Some days elapsed, and ice and icebergs all astern, the Pequod now went rolling through the bright Quito spring, which at sea, almost perpetually reigns on the threshold of the eternal August of the Tropic. The warmly cool, clear, ringing perfumed, overflowing, redundant days, were as crystal goblets of Persian sherbet, heaped up- flaked up, with rose-water snow. The starred and stately nights seemed haughty dames in jewelled velvets, nursing at home in lonely pride, the memory of their absent conquering Earls, the golden helmeted suns! For sleeping man, 'twas hard to choose between such winsome days and such seducing nights. But all the witcheries of that unwaning weather did not merely lend new spells and potencies to the outward world. Inward they turned upon the soul, especially when the still mild hours of eve came on; then, memory shot her crystals as the clear ice most forms of noiseless twilights. And all these subtle agencies, more and more they wrought on Ahab's texture.
Old age is always wakeful; as if, the longer linked with
life, the less man has to do with aught that looks like death. Among
sea-commanders, the old greybeards will oftenest leave their berths to
visit the night-cloaked deck. It was so with Ahab; only that now, of
late, he seemed so much to live in the open air, that truly speaking,
his visits were more to the cabin, than from the cabin to the planks.
"It feels like going down into one's tomb,"- he would mutter to himself-
"for an old captain like me to be descending this narrow scuttle, to go
to my grave-dug berth."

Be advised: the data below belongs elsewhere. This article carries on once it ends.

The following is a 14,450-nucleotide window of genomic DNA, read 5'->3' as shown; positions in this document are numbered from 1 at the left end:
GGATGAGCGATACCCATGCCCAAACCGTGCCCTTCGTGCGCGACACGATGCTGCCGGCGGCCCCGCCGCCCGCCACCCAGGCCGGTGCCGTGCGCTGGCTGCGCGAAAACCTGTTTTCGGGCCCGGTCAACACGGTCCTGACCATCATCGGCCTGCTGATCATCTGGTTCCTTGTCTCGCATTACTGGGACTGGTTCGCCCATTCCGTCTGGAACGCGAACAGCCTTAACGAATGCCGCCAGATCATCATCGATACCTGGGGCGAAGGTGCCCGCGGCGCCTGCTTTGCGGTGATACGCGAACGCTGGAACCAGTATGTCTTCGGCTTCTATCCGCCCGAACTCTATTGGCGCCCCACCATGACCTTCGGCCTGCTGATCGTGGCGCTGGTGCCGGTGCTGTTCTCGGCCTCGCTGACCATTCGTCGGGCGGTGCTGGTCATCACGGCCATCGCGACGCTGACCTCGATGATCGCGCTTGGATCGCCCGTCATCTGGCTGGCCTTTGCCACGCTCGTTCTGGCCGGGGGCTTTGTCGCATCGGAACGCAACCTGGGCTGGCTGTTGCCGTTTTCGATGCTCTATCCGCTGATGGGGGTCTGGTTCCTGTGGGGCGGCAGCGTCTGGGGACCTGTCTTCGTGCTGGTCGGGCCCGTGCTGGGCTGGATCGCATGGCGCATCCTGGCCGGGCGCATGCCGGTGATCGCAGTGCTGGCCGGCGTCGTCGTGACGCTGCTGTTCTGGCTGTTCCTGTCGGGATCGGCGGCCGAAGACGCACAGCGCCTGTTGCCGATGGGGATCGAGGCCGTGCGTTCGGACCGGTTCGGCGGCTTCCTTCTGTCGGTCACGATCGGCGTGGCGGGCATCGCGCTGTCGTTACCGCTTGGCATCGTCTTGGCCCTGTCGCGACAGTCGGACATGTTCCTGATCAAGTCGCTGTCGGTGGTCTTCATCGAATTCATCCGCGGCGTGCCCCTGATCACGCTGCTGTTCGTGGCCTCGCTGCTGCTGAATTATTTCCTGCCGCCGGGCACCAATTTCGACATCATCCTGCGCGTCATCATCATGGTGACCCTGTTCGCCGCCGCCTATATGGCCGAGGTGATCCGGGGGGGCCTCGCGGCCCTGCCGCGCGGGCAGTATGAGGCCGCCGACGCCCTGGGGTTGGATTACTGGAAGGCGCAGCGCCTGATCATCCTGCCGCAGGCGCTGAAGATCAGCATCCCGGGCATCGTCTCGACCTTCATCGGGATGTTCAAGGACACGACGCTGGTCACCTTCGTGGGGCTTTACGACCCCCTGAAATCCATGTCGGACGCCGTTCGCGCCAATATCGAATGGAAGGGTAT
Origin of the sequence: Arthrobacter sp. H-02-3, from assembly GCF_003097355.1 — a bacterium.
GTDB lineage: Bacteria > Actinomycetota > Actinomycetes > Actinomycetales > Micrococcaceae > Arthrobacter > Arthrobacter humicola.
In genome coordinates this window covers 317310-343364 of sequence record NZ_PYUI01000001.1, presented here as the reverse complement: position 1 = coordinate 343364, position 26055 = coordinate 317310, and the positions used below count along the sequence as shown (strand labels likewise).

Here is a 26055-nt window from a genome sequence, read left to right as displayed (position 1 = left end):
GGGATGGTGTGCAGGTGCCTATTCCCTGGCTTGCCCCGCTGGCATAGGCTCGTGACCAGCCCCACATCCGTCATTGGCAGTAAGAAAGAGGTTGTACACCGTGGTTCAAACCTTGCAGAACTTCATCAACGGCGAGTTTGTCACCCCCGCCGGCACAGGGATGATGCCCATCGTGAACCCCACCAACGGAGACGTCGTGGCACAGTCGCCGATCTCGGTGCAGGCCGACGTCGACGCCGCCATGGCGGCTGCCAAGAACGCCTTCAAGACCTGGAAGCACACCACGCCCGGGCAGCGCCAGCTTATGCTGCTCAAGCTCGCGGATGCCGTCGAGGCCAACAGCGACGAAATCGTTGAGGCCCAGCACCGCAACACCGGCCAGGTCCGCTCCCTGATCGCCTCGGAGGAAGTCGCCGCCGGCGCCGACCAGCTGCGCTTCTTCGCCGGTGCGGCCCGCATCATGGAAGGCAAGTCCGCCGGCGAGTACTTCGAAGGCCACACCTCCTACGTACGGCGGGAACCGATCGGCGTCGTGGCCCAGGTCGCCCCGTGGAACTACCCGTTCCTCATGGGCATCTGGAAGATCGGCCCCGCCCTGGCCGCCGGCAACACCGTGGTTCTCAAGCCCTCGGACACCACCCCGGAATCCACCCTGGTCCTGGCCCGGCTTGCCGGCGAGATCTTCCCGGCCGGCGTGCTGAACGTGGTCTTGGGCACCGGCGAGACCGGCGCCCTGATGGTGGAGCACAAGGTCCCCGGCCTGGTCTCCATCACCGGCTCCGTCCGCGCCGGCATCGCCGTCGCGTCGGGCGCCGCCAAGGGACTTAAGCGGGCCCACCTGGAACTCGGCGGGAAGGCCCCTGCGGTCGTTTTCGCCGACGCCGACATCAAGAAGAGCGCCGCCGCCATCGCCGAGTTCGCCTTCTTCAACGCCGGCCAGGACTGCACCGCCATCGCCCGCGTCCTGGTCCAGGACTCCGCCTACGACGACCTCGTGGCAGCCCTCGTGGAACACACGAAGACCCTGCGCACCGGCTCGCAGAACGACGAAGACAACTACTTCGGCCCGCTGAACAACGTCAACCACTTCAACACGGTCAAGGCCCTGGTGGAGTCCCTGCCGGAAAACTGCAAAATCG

So, almost every twenty-four hours, when
the watches of the night were set, and the band on deck sentinelled the
slumbers of the band below; and when if a rope was to be hauled upon the
forecastle, the sailors flung it not rudely down, as by day, but with
some cautiousness dropt it to its place for fear of disturbing their
slumbering shipmates; when this sort of steady quietude would begin to
prevail, habitually, the silent steersman would watch the cabin-scuttle;
and ere long the old man would emerge, gripping at the iron banister,
to help his crippled way. Some considering touch of humanity was in him;
for at times like these, he usually abstained from patrolling the
quarter-deck; because to his wearied mates, seeking repose within six
inches of his ivory heel, such would have been the reverberating crack
and din of that bony step, that their dreams would have been on the
crunching teeth of sharks. But once, the mood was on him too deep for
common regardings; and as with heavy, lumber-like pace he was measuring
the ship from taffrail to mainmast, Stubb, the old second mate, came up
from below, with a certain unassured, deprecating humorousness, hinted
that if Captain Ahab was pleased to walk the planks, then, no one could
say nay; but there might be some way of muffling the noise; hinting
something indistinctly and hesitatingly about a globe of tow, and the
insertion into it, of the ivory heel. Ah! Stubb, thou didst not know
"Am I a cannon-ball, Stubb," said Ahab, "that thou
wouldst wad me that fashion? But go thy ways; I had forgot. Below to thy
nightly grave; where such as ye sleep between shrouds, to use ye to the
filling one at last.- Down, dog, and kennel!"
Starting at the
unforseen concluding exclamation of the so suddenly scornful old man,
Stubb was speechless a moment; then said excitedly, "I am not used to be
spoken to that way, sir; I do but less than half like it, sir."
"Avast!" gritted Ahab between his set teeth, and violently moving away, as if to avoid some passionate temptation.
"No, sir; not yet," said Stubb, emboldened, "I will not tamely be called a dog, sir."
"Then be called ten times a donkey, and a mule, and an ass, and begone, or I'll clear the world of thee!"
As he said this, Ahab advanced upon him with such overbearing terrors in his aspect, that Stubb involuntarily retreated.
was never served so before without giving a hard blow for it," muttered
Stubb, as he found himself descending the cabin-scuttle. "It's very
queer. Stop, Stubb; somehow, now, I don't well know whether to go back
and strike him, or- what's that?- down here on my knees and pray for
him? Yes, that was the thought coming up in me; but it would be the
first time I ever did pray. It's queer; very queer; and he's queer too;
aye, take him fore and aft, he's about the queerest old man Stubb ever